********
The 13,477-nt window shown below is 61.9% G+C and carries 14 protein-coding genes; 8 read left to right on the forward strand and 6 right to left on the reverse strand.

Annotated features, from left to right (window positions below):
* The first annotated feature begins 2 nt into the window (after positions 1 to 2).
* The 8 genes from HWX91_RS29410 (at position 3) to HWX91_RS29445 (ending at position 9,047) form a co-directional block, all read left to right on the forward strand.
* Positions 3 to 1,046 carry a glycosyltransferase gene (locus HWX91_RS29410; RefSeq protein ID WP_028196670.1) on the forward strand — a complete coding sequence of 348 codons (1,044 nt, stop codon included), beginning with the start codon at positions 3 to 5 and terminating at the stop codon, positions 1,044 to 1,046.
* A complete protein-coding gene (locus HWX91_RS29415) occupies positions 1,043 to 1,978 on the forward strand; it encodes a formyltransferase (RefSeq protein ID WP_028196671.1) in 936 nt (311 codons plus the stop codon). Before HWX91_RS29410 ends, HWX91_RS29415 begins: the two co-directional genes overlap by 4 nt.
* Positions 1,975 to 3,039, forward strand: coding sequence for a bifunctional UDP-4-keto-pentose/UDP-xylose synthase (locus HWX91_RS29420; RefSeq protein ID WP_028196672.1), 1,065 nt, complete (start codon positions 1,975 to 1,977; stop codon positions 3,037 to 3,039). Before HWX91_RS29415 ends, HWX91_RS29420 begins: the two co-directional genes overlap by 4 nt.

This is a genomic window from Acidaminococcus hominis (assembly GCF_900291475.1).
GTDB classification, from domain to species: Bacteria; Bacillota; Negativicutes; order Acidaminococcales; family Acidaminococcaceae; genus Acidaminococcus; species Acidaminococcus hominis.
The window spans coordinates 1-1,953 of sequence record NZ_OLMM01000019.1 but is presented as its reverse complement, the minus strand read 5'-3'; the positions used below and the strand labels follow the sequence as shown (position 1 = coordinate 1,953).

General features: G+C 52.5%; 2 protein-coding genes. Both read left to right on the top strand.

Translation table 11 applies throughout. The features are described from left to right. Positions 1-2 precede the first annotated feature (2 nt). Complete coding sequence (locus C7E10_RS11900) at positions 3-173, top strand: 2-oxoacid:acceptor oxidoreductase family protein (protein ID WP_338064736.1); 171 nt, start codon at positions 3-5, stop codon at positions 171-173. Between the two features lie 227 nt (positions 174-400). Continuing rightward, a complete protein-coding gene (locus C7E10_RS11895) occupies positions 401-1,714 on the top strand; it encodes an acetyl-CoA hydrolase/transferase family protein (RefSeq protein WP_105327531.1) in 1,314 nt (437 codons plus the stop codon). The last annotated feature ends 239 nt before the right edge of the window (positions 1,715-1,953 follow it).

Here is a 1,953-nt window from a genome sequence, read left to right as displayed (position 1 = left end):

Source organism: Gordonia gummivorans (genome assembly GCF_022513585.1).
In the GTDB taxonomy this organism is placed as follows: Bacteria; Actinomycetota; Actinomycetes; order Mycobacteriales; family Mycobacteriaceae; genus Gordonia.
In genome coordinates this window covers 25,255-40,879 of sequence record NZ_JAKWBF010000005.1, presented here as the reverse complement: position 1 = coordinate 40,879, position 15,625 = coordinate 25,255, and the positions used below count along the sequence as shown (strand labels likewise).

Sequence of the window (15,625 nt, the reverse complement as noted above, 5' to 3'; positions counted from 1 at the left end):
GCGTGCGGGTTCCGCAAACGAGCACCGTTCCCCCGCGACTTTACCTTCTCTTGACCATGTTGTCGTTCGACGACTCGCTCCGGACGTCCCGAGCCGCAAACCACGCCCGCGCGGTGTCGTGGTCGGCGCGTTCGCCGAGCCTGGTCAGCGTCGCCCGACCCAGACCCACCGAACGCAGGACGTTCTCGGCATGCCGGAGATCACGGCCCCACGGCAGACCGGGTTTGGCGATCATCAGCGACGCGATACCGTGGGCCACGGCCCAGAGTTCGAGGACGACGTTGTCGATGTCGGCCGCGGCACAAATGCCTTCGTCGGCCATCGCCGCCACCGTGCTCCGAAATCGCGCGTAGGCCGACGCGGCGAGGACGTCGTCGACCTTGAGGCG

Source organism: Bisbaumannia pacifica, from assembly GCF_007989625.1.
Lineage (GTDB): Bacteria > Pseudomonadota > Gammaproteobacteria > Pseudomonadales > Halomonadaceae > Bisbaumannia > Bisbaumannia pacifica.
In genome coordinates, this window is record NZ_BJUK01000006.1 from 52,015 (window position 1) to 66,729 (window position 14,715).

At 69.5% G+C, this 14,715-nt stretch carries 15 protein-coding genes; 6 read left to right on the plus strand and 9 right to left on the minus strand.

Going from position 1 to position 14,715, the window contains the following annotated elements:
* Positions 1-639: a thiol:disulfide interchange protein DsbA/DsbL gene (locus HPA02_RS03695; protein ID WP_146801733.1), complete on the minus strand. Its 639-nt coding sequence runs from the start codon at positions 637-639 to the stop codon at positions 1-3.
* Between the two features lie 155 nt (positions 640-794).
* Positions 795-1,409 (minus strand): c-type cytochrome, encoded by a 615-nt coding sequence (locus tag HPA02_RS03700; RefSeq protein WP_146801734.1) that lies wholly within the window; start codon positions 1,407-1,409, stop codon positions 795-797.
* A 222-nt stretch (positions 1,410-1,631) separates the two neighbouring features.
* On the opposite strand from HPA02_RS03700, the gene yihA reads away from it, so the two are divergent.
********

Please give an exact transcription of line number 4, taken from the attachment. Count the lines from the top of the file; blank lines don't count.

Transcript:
* The 8 genes from HWX91_RS29410 (at position 3) to HWX91_RS29445 (ending at position 9,047) form a co-directional block, all read left to right on the forward strand.